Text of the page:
18. Charlotte, NC (No. 24)
  19. Nashville, TN (unranked)
  20. Raleigh, NC (unranked)
  21. Detroit (No. 20)
  22. Oklahoma City (unranked)
  23. Houston (No. 21)
  24. Cleveland (unranked)
  25. Pittsburgh (unranked)
Source: SJ Economy Blog

Tuesday, April 2, 2019

San Jose is the 8th Happiest City in the US

WalletHub crunched the numbers and evaluated the 180th largest US cities to find the happiest people in America. There were 31 indicators of happiness including depression rates, income growth, life expectancy, rate of illness & disability, participation in sports, and overall leisure time. San Jose made it to the 8th spot on the list. The only local city that beat us was Fremont at 4th place. San Francisco was two spots below us to round out the top 10.

Source: WalletHub, hat tip to Barclay Livker for sending this in


Thursday, March 28, 2019

The San Jose metro is the most "equity-rich" in the county

Of all the metro areas in the US, San Jose has the highest percentage of "equity-rich" homes at 72%. Equity rich means your loan-to-value ratio (LTV) is heavily weighted towards value. For example, if you have a loan for $300,000 and the home is worth $1 million, there is $700,000 in equity there and that would be considered equity-rich.

More than 7 out of every 10 homes in San Jose now fall into this category. In comparison, the San Francisco metro came in second at 61%. California has the highest share of equity-rich homes of all states, and came in at 39%.

Even more impressive, eight of the top 10 equity-rich zip codes in the USA are in San Jose. In the top 100, 85 of the top zip codes are in the Bay Area.

Yes, this is a very expensive place to live... but for those lucky enough to own their own homes there is some reassurance that you can either tap equity as needed or move to a less expensive place and live like someone that won a small lottery.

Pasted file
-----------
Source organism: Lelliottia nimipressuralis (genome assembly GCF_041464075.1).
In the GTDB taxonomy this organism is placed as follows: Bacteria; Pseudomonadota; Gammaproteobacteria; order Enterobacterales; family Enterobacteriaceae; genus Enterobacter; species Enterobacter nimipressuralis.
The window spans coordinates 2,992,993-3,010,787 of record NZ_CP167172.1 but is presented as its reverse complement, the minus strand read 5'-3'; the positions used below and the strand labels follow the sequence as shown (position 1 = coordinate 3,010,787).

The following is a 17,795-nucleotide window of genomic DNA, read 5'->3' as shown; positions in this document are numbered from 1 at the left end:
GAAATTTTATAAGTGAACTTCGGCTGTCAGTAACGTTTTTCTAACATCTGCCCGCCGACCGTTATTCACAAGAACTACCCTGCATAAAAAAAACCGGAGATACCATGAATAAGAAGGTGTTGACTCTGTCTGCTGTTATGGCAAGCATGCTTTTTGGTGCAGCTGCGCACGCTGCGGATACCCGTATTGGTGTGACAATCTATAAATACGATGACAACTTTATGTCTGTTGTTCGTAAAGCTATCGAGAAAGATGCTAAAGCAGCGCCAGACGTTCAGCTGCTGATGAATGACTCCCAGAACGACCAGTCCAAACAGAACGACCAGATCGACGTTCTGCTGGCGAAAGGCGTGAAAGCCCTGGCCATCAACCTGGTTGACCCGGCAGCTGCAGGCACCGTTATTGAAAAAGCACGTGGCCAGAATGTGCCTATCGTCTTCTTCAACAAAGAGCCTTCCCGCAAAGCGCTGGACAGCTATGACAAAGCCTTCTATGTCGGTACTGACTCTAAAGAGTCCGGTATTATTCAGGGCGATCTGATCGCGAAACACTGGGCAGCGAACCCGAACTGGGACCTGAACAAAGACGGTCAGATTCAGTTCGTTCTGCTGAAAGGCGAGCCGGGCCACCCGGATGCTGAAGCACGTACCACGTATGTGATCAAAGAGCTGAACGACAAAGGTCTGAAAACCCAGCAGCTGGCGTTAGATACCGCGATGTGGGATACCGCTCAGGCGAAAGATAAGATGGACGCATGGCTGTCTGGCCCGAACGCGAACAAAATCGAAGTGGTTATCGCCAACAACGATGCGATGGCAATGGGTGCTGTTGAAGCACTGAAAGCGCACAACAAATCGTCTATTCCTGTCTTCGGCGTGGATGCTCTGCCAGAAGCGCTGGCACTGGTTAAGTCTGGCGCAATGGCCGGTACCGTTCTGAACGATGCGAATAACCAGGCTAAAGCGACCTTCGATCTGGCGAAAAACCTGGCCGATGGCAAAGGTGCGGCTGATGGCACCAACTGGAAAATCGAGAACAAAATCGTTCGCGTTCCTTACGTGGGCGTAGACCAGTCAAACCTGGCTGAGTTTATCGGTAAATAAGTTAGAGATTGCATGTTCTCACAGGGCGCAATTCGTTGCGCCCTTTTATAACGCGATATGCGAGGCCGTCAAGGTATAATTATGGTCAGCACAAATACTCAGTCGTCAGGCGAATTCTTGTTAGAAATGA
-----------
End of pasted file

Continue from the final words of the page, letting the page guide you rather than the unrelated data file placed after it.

Source: SVBJ


Thursday, September 13, 2018

San Jose is the 3rd most educated city in the US

It should come as no surprise that a region overflowing with tech talent is also one of the most educated in the country. The San Jose metro ranked third when it comes to education. The study looked at the 150 largest metros and evaluated the number of adults with college degrees as well as the quality of schools in the region. Ann Arbor came in 1st place, followed by the DC area. SF/Oakland came in 5th and New York was 29th.

Source: WalletHub, thanks to Barclay Livker for sending this in!


Monday, April 16, 2018

San Jose is the 4th-best city for startups

Business.org crunched several factors such as the percentage of the population with advanced degrees, unemployment rates, startup growth rates, and rents to come up with the best cities in the US for startups. Despite having insanely high rents, San Jose still came in 4th place. SF took the top spot, followed by Austin and Minneapolis.

The percentage of young adults may have also been a factor that worked in other cities' favor. This was a criteria since this demographic tends to be early adopters. For the full list click the source link below.

Source: SVBJ


Friday, March 2, 2018

San Jose is the 8th most diverse city in the US

Anyone who grew up here can tell you that San Jose is a melting pot of cultures. Now we have a way to better quantify it. A new study by WalletHub compared the 501 most populous US cities across ethnoracial diversity, linguistic diversity, and birthplace diversity. After crunching all the numbers we came in 8th place (3rd place if you only look at big cities). San Jose also had the 2nd highest linguistic diversity rank in the nation. Oakland just slightly edged us out at #7 while San Francisco came in #12.

Source: WalletHub, thanks to Barclay Livker for sending this in!


Saturday, January 6, 2018

Saturday Stats: San Jose is the most expensive city to move to

Unfortunately, not all of our top stat rankings are positive. Even though the San Jose metro has the highest median salaries in the country, we also have some astronomical living expenses. 24/7 Wall St. did a study on moving costs, and we won--in a bad way. The San Jose metro is the most expensive area in the country to move to with an average total moving cost of $5,798. Despite that, our population continues to grow year after year (there are many other reasons to move here despite the costs).

Source: 24/7 Wall St., hat tip to Barclay Livker